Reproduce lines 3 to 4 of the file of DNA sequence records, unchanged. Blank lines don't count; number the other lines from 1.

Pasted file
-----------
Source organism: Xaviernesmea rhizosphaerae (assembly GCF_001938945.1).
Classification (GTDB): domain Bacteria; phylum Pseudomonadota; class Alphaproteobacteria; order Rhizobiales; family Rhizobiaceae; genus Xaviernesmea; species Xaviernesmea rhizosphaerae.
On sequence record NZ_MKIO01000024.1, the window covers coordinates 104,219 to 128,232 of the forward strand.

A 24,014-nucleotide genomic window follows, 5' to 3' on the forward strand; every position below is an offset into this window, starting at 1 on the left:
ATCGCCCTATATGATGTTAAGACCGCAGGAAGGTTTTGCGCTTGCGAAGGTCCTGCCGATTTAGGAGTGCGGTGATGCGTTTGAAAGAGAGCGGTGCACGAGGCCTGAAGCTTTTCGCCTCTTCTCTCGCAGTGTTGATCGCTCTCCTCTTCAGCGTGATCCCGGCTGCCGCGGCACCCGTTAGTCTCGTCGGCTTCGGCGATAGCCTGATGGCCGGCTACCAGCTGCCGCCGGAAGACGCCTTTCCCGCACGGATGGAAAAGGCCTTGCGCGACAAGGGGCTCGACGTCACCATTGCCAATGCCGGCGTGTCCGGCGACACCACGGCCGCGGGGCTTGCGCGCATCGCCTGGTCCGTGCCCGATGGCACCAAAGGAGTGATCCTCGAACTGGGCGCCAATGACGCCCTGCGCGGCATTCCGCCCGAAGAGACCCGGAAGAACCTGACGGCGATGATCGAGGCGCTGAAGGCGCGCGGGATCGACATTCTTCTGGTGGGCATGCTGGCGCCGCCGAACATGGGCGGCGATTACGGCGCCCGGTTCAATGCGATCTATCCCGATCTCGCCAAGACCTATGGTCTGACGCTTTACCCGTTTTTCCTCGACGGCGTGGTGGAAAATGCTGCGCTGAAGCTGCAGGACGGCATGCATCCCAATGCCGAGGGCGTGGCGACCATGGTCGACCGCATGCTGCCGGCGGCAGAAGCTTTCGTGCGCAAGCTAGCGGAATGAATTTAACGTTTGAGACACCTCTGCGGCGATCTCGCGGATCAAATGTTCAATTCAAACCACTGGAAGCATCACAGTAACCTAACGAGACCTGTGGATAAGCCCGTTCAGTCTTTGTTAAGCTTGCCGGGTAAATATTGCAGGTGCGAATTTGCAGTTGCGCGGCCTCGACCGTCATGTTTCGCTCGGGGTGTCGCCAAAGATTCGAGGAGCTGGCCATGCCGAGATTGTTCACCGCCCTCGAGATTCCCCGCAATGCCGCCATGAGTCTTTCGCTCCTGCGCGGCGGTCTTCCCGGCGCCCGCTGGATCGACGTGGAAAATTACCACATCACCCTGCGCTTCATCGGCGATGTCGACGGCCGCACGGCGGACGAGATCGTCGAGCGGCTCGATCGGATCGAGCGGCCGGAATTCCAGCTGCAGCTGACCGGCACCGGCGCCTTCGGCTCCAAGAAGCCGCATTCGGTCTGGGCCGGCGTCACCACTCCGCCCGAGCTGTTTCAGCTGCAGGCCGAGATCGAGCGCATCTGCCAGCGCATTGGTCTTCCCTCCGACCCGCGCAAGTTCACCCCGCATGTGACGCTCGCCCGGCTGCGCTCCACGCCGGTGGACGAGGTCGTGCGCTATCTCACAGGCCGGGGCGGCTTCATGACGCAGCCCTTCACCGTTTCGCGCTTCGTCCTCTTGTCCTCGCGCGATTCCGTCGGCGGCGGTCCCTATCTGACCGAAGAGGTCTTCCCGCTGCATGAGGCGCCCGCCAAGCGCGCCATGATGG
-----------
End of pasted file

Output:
On sequence record NZ_MKIO01000024.1, the window covers coordinates 104,219 to 128,232 of the forward strand.

A 24,014-nucleotide genomic window follows, 5' to 3' on the forward strand; every position below is an offset into this window, starting at 1 on the left: